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old Meaning, Definition & Usage

  1. noun past times (especially in the phrase `in days of old')
  2. adjective (used especially of persons) having lived for a relatively long time or attained a specific age
    • his mother is very old
    • a ripe old age
    • how old are you?
  3. adjective of long duration; not new
    • old tradition
    • old house
    • old wine
    • old country
    • old friendships
    • old money
  4. adjective satellite (used for emphasis) very familiar
    • good old boy
    • same old story
  5. adjective satellite skilled through long experience
    older.
    • an old offender
    • the older soldiers
  6. adjective satellite belonging to some prior time
    erstwhile; quondam; onetime; sometime; one-time; former.
    • erstwhile friend
    • our former glory
    • the once capital of the state
    • her quondam lover
  7. adjective satellite (used informally especially for emphasis)
    honest-to-goodness; honest-to-god; sure-enough.
    • a real honest-to-god live cowboy
    • had us a high old time
    • went upriver to look at a sure-enough fish wheel
  8. adjective satellite of a very early stage in development
    • Old English is also called Anglo Saxon
    • Old High German is High German from the middle of the 9th to the end of the 11th century
  9. adjective satellite just preceding something else in time or order
    previous.
    • the previous owner
    • my old house was larger
WordNet

Old noun
Definitions
  1. Open country. Obs. See World. Shak.
Old adjective
Etymology
OE. old, ald, AS. ald, eald; akin to D. oud, OS. ald, OFries. ald, old, G. alt, Goth. alpeis, and also to Goth. alan to grow up, Icel. ala to bear, produce, bring up, L. alere to nourish. Cf. Adult, Alderman, Aliment, Auld, Elder.
Wordforms
comparative Older ; superlative Oldest
Definitions
  1. Not young; advanced far in years or life; having lived till toward the end of the ordinary term of living; as, an old man; an old age; an old horse; an old tree.
    Let not old age disgrace my high desire. Sir P. Sidney.
    The melancholy news that we grow old. Young.
  2. Not new or fresh; not recently made or produced; having existed for a long time; as, old wine; an old friendship. "An old acquaintance." Camden.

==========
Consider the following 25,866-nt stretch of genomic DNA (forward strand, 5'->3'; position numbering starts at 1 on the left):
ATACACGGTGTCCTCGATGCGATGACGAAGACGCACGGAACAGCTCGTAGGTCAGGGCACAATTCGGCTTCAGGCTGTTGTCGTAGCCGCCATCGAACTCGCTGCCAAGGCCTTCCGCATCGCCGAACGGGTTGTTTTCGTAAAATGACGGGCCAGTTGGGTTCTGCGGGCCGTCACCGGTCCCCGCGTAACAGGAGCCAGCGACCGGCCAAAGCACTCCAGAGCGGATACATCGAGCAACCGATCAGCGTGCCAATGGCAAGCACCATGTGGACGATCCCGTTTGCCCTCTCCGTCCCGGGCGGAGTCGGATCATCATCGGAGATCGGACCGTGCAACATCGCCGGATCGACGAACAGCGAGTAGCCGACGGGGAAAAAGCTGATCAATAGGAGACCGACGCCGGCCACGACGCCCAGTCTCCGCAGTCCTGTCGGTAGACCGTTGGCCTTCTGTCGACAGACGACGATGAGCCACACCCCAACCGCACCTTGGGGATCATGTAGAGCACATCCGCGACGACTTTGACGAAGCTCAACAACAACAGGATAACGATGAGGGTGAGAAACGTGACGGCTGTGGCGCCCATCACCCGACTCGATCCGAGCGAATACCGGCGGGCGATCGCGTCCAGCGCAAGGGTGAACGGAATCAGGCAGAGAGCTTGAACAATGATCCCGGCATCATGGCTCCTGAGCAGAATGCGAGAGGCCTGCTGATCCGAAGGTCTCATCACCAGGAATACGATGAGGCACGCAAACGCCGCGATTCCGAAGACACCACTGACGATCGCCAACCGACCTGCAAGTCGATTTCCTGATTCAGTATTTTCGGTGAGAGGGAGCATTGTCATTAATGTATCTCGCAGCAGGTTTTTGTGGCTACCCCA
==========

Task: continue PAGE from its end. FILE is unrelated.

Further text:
3. Formerly existing; ancient; not modern; preceding; original; as, an old law; an old custom; an old promise. "The old schools of Greece." Milton. "The character of the old Ligurians." Addison.
  4. Continued in life; advanced in the course of existence; having (a certain) length of existence; -- designating the age of a person or thing; as, an infant a few hours old; a cathedral centuries old.
    And Pharaoh said unto Jacob, How old art thou? Cen. xlvii. 8.
    ✍ In this use old regularly follows the noun that designates the age; as, she was eight years old.
  5. Long practiced; hence, skilled; experienced; cunning; as, an old offender; old in vice.
    Vane, young in years, but in sage counsel old. Milton.
  6. Long cultivated; as, an old farm; old land, as opposed to new land, that is, to land lately cleared.
  7. Worn out; weakened or exhausted by use; past usefulness; as, old shoes; old clothes.
  8. More than enough; abundant. Obs.
    If a man were porter of hell gate, he should have old turning the key. Shak.
  9. Aged; antiquated; hence, wanting in the mental vigor or other qualities belonging to youth; -- used disparagingly as a term of reproach.
  10. Old-fashioned; wonted; customary; as of old; as, the good old times; hence, colloquially, gay; jolly.
  11. Used colloquially as a term of cordiality and familiarity. "Go thy ways, old lad." Shak. Syn. -- Aged; ancient; pristine; primitive; antique; antiquated; old-fashioned; obsolete. See Ancient.

Webster 1913